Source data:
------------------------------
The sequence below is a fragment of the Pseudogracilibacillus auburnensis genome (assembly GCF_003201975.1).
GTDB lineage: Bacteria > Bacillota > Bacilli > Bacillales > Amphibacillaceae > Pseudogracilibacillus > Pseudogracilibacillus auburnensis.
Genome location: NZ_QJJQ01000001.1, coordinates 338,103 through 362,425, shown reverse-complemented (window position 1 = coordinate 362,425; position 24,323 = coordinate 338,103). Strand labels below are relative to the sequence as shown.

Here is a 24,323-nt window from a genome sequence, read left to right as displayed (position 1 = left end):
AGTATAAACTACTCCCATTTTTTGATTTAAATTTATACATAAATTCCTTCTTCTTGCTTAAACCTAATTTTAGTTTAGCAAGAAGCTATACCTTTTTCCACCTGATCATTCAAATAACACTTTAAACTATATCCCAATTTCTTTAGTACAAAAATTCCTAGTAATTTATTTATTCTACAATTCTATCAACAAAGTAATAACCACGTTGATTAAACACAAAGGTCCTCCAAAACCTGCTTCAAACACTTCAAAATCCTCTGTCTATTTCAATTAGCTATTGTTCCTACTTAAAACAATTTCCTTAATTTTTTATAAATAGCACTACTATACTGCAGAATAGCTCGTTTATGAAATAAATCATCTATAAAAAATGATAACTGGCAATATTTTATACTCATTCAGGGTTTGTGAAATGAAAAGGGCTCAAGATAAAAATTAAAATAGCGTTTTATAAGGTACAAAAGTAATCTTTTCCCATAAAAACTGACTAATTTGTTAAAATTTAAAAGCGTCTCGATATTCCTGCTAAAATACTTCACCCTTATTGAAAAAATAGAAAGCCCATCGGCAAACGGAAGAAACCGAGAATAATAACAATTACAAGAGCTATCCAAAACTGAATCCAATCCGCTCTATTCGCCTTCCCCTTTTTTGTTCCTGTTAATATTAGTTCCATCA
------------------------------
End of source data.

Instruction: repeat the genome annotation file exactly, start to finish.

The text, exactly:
The sequence below is a fragment of the Pseudogracilibacillus auburnensis genome (assembly GCF_003201975.1).
GTDB lineage: Bacteria > Bacillota > Bacilli > Bacillales > Amphibacillaceae > Pseudogracilibacillus > Pseudogracilibacillus auburnensis.
Genome location: NZ_QJJQ01000001.1, coordinates 338,103 through 362,425, shown reverse-complemented (window position 1 = coordinate 362,425; position 24,323 = coordinate 338,103). Strand labels below are relative to the sequence as shown.

Here is a 24,323-nt window from a genome sequence, read left to right as displayed (position 1 = left end):
AGTATAAACTACTCCCATTTTTTGATTTAAATTTATACATAAATTCCTTCTTCTTGCTTAAACCTAATTTTAGTTTAGCAAGAAGCTATACCTTTTTCCACCTGATCATTCAAATAACACTTTAAACTATATCCCAATTTCTTTAGTACAAAAATTCCTAGTAATTTATTTATTCTACAATTCTATCAACAAAGTAATAACCACGTTGATTAAACACAAAGGTCCTCCAAAACCTGCTTCAAACACTTCAAAATCCTCTGTCTATTTCAATTAGCTATTGTTCCTACTTAAAACAATTTCCTTAATTTTTTATAAATAGCACTACTATACTGCAGAATAGCTCGTTTATGAAATAAATCATCTATAAAAAATGATAACTGGCAATATTTTATACTCATTCAGGGTTTGTGAAATGAAAAGGGCTCAAGATAAAAATTAAAATAGCGTTTTATAAGGTACAAAAGTAATCTTTTCCCATAAAAACTGACTAATTTGTTAAAATTTAAAAGCGTCTCGATATTCCTGCTAAAATACTTCACCCTTATTGAAAAAATAGAAAGCCCATCGGCAAACGGAAGAAACCGAGAATAATAACAATTACAAGAGCTATCCAAAACTGAATCCAATCCGCTCTATTCGCCTTCCCCTTTTTTGTTCCTGTTAATATTAGTTCCATCA